Entry Pop-ups

The absolute best way to destroy someone's attention is the use of entry pop-ups. These are floating windows that appear in front of your landing page as soon as it loads into the visitor's browser. Such pop-ups typically include a call-to-action, such as filling out a form or clicking on a link leading to a special offer. Regardless of how they are technically implemented, they require an interaction by the visitor in order to deal with them.

This means that the visitor must complete the intended action, or at least click on the pop-up in order to close and dismiss it from your computer screen. In effect, entry pop-ups prevent you from getting to the content of the landing page and are seen as an unwelcome surprise by most Web users.

Entry pop-ups represent the most blatant kind of in-your-face interruption advertising. They will anger, annoy, frustrate, and distract your visitors before they even see your landing page. Worst of all, using entry pop-ups shows really poor thinking on the part of the marketer responsible for their creation.

If the pop-up's desired conversion action is your most important one, then it properly belongs on the landing page itself. If the conversion action on the landing page is different than the one in the pop-up, then the two can be displayed on the landing page side by side, instead of resorting to use of the pop-up. By emphasizing one or the other through the use of visual cues on the landing page, you can control their relative importance and steer people toward the more desirable one.

Entry pop-ups are an indication that your ability to prioritize is severely impaired and that you don't trust your actual landing page to get the job done on its own. It's absolutely unnecessary to compete with your own landing page, and in the process alienate the vast majority of your visitors.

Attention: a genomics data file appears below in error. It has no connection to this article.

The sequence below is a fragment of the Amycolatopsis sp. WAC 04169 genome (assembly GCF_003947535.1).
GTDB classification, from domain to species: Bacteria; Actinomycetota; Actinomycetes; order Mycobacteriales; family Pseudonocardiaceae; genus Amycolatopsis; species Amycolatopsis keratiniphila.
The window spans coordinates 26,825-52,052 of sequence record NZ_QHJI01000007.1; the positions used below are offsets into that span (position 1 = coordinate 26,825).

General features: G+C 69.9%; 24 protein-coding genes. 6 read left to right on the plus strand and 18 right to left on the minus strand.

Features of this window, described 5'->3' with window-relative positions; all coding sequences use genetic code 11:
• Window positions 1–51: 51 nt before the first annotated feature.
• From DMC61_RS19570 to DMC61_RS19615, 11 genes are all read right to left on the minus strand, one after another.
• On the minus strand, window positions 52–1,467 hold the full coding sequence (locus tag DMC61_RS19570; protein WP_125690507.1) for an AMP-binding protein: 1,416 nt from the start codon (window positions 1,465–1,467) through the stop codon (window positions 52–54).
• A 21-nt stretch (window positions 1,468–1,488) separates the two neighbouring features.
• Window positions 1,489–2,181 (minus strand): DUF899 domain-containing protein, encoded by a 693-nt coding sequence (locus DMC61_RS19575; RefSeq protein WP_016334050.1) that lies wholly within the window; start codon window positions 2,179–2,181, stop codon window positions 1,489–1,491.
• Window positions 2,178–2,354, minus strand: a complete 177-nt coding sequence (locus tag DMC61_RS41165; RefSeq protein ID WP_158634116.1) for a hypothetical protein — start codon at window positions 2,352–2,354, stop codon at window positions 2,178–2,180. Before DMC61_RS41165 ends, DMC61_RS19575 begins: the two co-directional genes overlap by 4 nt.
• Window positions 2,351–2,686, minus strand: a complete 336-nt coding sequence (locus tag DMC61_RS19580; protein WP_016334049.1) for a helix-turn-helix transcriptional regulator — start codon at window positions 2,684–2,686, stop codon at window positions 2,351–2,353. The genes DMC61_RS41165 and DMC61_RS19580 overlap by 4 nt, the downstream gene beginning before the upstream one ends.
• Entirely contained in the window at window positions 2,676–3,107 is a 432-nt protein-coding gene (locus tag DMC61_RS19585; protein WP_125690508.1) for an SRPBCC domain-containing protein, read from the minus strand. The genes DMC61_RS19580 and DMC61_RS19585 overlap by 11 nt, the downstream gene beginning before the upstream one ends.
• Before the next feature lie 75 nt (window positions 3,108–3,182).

Exit Pop-ups

The effect of exit pop-ups isn't as clear. These are similar to entry pop-ups but appear only when someone is clicking away from your landing page or Web site. Exit pop-ups may try to entice you with a last-minute promotion, ask you to sign up for an e-mail newsletter in exchange for your contact information, or gather survey information about your reason for leaving.

All of these can be seen as secondary conversion actions that have value to you. Because your primary conversion action didn't happen, you can at least try to extract a little extra value from your visitor stream (especially if you're paying to get them there).

This may seem to contradict what I wrote earlier about competing for attention with your own landing pages. But it doesn't -- you're competing for attention with your Web visitors' next destination. They have already made the decision to move on, and in a sense you have nothing to lose. A final dose of interruption marketing may salvage a tiny fraction of these people.

Of course, taken to an extreme this may frustrate people and leave them with a negative impression of your company. So be judicious in your use of exit pop-ups.

Home Page Awareness

Single-purpose landing pages are relatively easy to streamline for attention. By contrast, home pages are hard. Home pages are often burdened with demands put on them by every functional department within a company.

One of their many duties is to serve as a landing page (for type-in traffic, SEO traffic, some PPC traffic, and inbound links from other Web sites). Because of their many other legitimate functions, they are often severely compromised as landing pages.

Next time, we'll examine the interest stage.